I was very fortunate to have mostly happy parents, but there were a couple that were more difficult. There were only a handful of these parents within my entire 12+ years of teaching, but I did have to shut down a few of these conferences. This happened after I listened to the parent to speak, but they didn’t let me get a word in, or they invaded my space, or struggled to control their volume level. It happens.

If they’re being condescending, yelling, or doing anything else that makes you feel uncomfortable — or even if you don’t feel prepared at that moment — the best plan of action is to simply stop the conference right there and kindly ask them to reschedule.

And if they continue, stop and kindly repeat your request for them to reschedule. Then, remove yourself from the situation.

When tensions are too high, that’s not the time to have a conference. Both parties need to take some time to reflect and prepare for a respectful conversation which you owe each other … later.

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Photo credit: Donald Tong

7. Have conferences for when students are doing well 

Many of your conferences are probably mandatory check-ins or for behavioral concerns. Because of this, we sometimes don’t call in the kids who are doing well.

Having a feel-good conference can make a significant impact on a student who’s doing everything they should be doing — trying their best and earning high marks — but who may not be receiving the feedback or encouragement that they need for growth.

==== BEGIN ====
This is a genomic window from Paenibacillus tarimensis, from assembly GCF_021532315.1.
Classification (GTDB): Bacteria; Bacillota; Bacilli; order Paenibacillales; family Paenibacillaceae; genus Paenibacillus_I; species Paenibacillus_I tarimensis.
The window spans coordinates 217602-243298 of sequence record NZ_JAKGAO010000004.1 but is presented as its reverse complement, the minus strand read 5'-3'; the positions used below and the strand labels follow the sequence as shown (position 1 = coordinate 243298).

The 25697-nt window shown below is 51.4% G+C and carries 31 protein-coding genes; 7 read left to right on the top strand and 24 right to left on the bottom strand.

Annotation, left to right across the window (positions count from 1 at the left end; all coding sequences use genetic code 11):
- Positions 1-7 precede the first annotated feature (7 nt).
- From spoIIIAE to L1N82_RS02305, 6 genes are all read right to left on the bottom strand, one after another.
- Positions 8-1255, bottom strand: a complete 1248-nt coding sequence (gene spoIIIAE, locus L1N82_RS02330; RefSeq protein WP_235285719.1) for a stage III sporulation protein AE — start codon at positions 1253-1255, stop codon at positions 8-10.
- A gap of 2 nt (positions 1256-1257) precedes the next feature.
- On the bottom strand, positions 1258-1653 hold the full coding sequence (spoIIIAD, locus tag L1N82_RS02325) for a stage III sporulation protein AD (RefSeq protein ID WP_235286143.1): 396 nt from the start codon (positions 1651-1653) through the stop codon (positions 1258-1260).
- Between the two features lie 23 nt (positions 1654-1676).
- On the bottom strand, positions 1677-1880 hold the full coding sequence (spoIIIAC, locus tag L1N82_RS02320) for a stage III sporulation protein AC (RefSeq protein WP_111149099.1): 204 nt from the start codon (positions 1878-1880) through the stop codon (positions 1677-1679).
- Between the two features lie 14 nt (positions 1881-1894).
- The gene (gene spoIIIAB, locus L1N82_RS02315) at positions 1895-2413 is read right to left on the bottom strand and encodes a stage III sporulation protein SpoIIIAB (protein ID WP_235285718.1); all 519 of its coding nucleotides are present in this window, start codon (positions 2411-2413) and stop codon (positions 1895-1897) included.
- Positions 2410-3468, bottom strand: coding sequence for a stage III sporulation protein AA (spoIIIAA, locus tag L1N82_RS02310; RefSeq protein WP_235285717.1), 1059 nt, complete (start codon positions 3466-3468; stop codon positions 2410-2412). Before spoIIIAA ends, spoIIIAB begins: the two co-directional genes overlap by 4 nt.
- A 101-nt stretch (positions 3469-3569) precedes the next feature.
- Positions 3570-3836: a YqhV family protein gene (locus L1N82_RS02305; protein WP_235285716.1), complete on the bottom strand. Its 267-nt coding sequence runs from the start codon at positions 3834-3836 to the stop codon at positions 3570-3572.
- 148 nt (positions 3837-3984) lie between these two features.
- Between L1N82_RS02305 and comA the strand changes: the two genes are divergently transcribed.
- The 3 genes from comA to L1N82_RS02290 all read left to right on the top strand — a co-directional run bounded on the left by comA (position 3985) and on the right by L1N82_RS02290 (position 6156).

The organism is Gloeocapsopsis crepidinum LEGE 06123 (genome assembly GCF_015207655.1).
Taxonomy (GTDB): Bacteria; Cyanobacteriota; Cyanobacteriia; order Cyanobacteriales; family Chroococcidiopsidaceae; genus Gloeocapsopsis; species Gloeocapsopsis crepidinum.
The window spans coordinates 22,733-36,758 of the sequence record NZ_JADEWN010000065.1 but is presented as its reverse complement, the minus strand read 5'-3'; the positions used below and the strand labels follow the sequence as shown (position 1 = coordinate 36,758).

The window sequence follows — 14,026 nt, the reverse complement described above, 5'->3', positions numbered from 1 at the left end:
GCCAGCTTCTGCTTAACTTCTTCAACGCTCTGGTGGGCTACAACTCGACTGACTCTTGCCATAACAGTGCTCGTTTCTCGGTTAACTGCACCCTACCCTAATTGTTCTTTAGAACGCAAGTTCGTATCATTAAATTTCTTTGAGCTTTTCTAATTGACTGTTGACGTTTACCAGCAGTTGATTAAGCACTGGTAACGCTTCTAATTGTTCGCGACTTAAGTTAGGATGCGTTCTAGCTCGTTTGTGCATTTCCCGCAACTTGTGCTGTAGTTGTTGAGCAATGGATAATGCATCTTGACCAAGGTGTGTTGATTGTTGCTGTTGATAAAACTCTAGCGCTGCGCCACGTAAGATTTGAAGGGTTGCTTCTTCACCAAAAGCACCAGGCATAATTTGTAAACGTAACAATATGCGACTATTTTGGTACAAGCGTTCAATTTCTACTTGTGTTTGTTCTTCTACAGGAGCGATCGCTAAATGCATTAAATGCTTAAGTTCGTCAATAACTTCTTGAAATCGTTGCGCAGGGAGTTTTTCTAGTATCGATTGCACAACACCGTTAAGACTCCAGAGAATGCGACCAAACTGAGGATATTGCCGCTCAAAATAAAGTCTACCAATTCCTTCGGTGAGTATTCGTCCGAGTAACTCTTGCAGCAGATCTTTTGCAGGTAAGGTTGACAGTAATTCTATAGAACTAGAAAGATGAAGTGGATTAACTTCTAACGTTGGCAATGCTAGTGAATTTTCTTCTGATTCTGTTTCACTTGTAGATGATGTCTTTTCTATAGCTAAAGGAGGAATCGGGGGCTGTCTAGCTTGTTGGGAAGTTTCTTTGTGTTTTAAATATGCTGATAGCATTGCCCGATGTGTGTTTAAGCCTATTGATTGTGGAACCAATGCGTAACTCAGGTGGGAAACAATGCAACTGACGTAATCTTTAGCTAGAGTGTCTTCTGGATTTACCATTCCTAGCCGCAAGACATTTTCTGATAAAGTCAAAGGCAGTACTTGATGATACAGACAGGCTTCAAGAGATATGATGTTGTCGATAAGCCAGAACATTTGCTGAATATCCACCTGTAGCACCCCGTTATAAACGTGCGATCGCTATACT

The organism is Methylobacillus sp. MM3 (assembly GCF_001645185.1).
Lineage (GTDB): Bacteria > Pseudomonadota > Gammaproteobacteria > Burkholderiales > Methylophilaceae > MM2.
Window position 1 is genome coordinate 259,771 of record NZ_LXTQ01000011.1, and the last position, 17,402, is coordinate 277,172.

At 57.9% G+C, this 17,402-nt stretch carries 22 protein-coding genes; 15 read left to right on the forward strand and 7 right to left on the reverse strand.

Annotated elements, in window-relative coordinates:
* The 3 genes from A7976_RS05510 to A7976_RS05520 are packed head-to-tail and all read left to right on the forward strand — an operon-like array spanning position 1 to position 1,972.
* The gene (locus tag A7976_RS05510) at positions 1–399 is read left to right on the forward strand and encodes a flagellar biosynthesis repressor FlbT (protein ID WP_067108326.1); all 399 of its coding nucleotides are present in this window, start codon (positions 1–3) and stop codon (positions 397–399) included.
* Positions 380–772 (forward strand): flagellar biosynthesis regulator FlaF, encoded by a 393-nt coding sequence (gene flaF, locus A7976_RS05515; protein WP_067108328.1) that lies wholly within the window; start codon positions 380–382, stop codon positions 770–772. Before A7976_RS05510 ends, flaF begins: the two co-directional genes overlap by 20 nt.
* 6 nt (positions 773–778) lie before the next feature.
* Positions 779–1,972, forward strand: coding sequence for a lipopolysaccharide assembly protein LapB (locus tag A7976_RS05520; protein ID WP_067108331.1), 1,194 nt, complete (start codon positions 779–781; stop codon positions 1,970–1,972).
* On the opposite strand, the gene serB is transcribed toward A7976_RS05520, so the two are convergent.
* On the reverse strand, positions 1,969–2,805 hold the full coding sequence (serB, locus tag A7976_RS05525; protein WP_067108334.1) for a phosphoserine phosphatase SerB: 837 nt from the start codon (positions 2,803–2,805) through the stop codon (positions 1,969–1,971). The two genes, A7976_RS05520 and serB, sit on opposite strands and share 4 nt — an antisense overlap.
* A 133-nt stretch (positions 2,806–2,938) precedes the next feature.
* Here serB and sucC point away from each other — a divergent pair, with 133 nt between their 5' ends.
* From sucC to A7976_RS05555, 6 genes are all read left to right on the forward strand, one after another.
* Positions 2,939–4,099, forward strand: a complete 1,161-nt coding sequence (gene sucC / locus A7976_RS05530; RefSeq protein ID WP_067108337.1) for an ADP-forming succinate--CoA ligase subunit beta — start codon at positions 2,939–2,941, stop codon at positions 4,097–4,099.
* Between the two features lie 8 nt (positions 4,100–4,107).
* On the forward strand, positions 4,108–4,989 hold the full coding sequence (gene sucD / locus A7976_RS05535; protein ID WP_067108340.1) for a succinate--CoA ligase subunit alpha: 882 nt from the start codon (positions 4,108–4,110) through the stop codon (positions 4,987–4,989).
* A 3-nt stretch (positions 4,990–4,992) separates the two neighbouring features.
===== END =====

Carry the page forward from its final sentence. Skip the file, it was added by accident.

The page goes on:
To call a conference because a student performs well means a lot to the student and the parents. I tried my best to schedule one such “happy” conference per quarter — so a total of four positive check-ins a year.

I wish I could have done more, but I was unfortunately quite busy. Still, those special conferences put a smile on my face, too, and I never had to worry about calling a timeout during that kind of stress-free get-together.

Rock out your next conference

Parent-teacher (and maybe student) conferences are just another part of a highly versatile and demanding job. But you can learn to rock them out with preparation, experience, and confidence. You may look forward to conferences, or you may dwell on them, but the reality is that they are not going away — so you may as well be prepared!

These conferences initiate communication between parents, students, and teachers and provide feedback that kids need. Use some of the tactics above, and many of those meetups will fall right into place.

Photo credit: Sebastian Herrmann/